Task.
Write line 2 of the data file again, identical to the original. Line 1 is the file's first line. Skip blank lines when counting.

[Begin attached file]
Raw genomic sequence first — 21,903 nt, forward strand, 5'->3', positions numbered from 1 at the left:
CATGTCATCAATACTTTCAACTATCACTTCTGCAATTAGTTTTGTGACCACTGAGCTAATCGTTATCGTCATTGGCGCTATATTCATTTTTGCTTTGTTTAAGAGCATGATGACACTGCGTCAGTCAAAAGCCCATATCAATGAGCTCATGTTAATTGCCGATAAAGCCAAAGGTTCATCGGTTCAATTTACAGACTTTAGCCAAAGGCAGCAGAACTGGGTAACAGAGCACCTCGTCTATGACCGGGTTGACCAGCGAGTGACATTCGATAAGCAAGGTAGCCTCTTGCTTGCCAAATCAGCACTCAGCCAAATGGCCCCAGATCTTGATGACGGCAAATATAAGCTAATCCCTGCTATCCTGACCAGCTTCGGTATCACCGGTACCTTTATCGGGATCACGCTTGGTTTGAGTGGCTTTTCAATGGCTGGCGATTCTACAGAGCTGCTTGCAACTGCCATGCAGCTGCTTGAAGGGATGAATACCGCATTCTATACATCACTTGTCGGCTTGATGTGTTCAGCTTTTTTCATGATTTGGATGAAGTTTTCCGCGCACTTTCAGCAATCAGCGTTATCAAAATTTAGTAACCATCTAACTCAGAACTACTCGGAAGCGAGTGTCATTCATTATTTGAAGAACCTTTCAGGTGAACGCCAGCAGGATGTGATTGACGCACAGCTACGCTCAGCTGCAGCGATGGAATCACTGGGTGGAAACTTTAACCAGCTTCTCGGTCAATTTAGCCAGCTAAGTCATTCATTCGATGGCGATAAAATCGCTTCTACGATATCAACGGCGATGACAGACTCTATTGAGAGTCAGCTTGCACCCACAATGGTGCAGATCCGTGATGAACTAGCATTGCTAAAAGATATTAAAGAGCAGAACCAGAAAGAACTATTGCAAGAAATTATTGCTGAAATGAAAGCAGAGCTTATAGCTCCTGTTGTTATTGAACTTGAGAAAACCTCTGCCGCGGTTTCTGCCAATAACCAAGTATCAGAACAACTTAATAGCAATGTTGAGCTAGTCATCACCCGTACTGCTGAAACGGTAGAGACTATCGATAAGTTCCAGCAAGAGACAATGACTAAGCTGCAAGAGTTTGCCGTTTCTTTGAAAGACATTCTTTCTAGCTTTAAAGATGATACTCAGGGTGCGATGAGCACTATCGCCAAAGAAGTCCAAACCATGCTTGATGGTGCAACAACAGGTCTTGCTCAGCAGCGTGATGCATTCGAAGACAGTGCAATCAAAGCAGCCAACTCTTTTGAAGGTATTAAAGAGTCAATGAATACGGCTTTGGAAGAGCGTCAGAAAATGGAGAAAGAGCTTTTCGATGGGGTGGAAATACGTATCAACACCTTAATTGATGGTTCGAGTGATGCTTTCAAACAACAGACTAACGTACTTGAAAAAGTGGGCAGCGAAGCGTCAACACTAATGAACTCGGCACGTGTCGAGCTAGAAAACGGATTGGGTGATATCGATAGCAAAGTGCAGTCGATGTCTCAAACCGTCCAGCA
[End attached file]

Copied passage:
CATGTCATCAATACTTTCAACTATCACTTCTGCAATTAGTTTTGTGACCACTGAGCTAATCGTTATCGTCATTGGCGCTATATTCATTTTTGCTTTGTTTAAGAGCATGATGACACTGCGTCAGTCAAAAGCCCATATCAATGAGCTCATGTTAATTGCCGATAAAGCCAAAGGTTCATCGGTTCAATTTACAGACTTTAGCCAAAGGCAGCAGAACTGGGTAACAGAGCACCTCGTCTATGACCGGGTTGACCAGCGAGTGACATTCGATAAGCAAGGTAGCCTCTTGCTTGCCAAATCAGCACTCAGCCAAATGGCCCCAGATCTTGATGACGGCAAATATAAGCTAATCCCTGCTATCCTGACCAGCTTCGGTATCACCGGTACCTTTATCGGGATCACGCTTGGTTTGAGTGGCTTTTCAATGGCTGGCGATTCTACAGAGCTGCTTGCAACTGCCATGCAGCTGCTTGAAGGGATGAATACCGCATTCTATACATCACTTGTCGGCTTGATGTGTTCAGCTTTTTTCATGATTTGGATGAAGTTTTCCGCGCACTTTCAGCAATCAGCGTTATCAAAATTTAGTAACCATCTAACTCAGAACTACTCGGAAGCGAGTGTCATTCATTATTTGAAGAACCTTTCAGGTGAACGCCAGCAGGATGTGATTGACGCACAGCTACGCTCAGCTGCAGCGATGGAATCACTGGGTGGAAACTTTAACCAGCTTCTCGGTCAATTTAGCCAGCTAAGTCATTCATTCGATGGCGATAAAATCGCTTCTACGATATCAACGGCGATGACAGACTCTATTGAGAGTCAGCTTGCACCCACAATGGTGCAGATCCGTGATGAACTAGCATTGCTAAAAGATATTAAAGAGCAGAACCAGAAAGAACTATTGCAAGAAATTATTGCTGAAATGAAAGCAGAGCTTATAGCTCCTGTTGTTATTGAACTTGAGAAAACCTCTGCCGCGGTTTCTGCCAATAACCAAGTATCAGAACAACTTAATAGCAATGTTGAGCTAGTCATCACCCGTACTGCTGAAACGGTAGAGACTATCGATAAGTTCCAGCAAGAGACAATGACTAAGCTGCAAGAGTTTGCCGTTTCTTTGAAAGACATTCTTTCTAGCTTTAAAGATGATACTCAGGGTGCGATGAGCACTATCGCCAAAGAAGTCCAAACCATGCTTGATGGTGCAACAACAGGTCTTGCTCAGCAGCGTGATGCATTCGAAGACAGTGCAATCAAAGCAGCCAACTCTTTTGAAGGTATTAAAGAGTCAATGAATACGGCTTTGGAAGAGCGTCAGAAAATGGAGAAAGAGCTTTTCGATGGGGTGGAAATACGTATCAACACCTTAATTGATGGTTCGAGTGATGCTTTCAAACAACAGACTAACGTACTTGAAAAAGTGGGCAGCGAAGCGTCAACACTAATGAACTCGGCACGTGTCGAGCTAGAAAACGGATTGGGTGATATCGATAGCAAAGTGCAGTCGATGTCTCAAACCGTCCAGCA